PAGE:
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For more than 35 years, Ken Dixon, M.D., FACS, a surgeon with Surgical Oncology of Northeast Georgia, has treated cancer patients in his practice located in Gainesville, Ga. After a lifetime taking care of cancer patients, and telling a patient or a family member ‘there is nothing left to do’ Dr. Dixon began a journey to do more. Hear more of Dr. Dixon’s thoughts directly from him from this blog.

Living Tissue is the Key to Individualized Cancer Treatment

There's a new kid on the block when it comes to determining which cancer therapeutic is best for treating a specific patient’s tumor. In the cancer world, the term that best describes this new discipline is “functional precision cancer medicine.” Functional precision...

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Is Cancer Truly the Enemy? Could We Put it to Work for Us?

Last week, our founder Dr. Ken Dixon had the honor of being featured on KevinMD.com, one of social media's leading medical blogs. We've reposted the article here for your convenience. To see the original, visit KevinMD.com. Cancer is the enemy. So, our immediate...

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Out of Many, One

Many remember learning Latin in school. In fact, I am old enough to have taken Latin as a school subject for two years in high school. Therefore, I know that “e” means “out of”. And “unum” means “one.” And “pluribus” means “many”. So, if you look on the back of that...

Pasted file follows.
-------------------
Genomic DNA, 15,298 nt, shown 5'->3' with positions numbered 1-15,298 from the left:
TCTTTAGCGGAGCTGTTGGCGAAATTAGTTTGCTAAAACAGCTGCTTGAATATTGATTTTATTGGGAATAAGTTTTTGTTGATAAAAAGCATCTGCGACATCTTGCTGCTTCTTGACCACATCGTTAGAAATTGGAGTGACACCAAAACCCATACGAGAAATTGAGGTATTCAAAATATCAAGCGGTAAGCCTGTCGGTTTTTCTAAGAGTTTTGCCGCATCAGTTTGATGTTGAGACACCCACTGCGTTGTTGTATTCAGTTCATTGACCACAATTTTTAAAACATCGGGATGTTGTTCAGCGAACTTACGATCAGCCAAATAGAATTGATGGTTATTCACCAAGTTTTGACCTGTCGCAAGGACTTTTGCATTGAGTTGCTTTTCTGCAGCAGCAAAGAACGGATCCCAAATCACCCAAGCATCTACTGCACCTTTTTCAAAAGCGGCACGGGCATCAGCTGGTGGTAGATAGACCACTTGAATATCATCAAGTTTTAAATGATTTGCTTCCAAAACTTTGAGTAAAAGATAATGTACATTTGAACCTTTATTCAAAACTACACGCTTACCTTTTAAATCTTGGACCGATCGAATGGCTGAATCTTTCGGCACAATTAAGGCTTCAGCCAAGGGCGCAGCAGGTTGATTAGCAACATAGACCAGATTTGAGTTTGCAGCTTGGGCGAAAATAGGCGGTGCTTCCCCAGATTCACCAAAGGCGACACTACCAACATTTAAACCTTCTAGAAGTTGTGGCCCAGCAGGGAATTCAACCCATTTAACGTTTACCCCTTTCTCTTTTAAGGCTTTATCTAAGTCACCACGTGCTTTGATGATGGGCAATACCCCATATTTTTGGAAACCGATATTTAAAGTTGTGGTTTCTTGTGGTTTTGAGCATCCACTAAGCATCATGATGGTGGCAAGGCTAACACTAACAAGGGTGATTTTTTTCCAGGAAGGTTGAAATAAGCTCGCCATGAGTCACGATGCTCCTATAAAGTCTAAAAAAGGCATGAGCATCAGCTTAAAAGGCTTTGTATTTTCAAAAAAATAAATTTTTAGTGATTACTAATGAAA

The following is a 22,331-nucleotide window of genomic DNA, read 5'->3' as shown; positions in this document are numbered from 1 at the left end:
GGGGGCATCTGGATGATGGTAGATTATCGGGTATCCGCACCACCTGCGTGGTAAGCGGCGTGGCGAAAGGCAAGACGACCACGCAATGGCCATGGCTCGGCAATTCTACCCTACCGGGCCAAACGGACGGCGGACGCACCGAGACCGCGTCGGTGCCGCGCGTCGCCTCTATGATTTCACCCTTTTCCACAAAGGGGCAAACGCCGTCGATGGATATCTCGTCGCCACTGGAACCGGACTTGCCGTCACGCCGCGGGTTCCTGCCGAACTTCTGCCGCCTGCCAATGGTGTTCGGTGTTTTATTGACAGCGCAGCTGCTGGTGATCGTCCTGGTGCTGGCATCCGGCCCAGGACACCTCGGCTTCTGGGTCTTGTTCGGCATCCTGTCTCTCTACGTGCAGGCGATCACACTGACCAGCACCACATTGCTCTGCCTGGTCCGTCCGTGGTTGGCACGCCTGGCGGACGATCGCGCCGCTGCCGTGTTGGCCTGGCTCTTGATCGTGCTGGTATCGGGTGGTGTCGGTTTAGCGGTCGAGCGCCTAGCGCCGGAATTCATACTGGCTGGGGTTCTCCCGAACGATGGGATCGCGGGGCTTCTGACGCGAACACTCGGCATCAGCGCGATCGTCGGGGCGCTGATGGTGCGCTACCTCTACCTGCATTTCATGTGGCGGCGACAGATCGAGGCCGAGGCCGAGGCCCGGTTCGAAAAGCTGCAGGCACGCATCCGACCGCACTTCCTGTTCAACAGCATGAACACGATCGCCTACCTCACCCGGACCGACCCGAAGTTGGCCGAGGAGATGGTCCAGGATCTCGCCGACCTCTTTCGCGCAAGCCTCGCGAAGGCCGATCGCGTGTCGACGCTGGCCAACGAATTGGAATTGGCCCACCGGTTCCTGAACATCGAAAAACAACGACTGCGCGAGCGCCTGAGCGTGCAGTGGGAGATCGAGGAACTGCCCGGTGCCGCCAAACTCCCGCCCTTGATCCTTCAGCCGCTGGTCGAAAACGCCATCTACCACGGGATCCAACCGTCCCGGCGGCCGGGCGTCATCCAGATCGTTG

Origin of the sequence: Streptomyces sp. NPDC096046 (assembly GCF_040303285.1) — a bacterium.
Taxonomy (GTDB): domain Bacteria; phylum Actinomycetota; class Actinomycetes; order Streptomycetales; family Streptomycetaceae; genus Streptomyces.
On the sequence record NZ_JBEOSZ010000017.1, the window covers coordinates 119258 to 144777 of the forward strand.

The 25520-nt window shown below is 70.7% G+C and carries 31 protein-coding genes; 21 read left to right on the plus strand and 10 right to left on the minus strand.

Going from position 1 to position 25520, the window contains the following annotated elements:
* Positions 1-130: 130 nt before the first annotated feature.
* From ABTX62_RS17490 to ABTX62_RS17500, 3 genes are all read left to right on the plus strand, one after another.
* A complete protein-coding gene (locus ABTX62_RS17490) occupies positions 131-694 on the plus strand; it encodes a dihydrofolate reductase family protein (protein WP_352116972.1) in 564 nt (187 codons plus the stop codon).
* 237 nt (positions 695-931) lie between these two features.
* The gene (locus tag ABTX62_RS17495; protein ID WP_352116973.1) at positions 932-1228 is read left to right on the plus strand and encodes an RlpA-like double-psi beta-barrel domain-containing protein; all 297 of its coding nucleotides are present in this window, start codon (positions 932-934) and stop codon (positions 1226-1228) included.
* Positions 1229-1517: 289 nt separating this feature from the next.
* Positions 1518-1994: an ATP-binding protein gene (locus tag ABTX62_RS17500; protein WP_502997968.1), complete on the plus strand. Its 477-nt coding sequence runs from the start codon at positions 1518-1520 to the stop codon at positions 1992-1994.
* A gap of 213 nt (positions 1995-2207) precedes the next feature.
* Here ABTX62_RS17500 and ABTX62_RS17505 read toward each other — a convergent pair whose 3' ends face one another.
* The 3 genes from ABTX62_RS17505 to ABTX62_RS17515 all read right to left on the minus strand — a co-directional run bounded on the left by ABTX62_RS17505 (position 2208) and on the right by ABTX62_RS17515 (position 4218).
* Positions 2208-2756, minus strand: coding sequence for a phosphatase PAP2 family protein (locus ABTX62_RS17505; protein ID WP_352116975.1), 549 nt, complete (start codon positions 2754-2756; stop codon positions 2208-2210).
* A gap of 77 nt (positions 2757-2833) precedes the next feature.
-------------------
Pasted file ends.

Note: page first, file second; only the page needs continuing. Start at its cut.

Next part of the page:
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Why SpeciCare?

Why should any cancer patient question the “standard of care?”  The standard of care is the thoroughly vetted and accepted way of providing cancer care.  Most of the time, it provides the best opportunities for cure and survival.  And, if this is so, is it not the...

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Our Part of the Human Condition

This past Tuesday evening, I attended the nursing pinning ceremony for Shelia Thomas, who worked with me for the past fifteen years as a CNA before going back to nursing school. At her ceremony, the main speaker played a powerful four minute video created by the...

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Too Late

One of the things I do as an oncologist is take care of a lot of patients with advanced cancer of the colon and rectum.  Many of these patients who have metastatic cancer go through surgeries and chemotherapies.  Many do well and survive, but a significant number...

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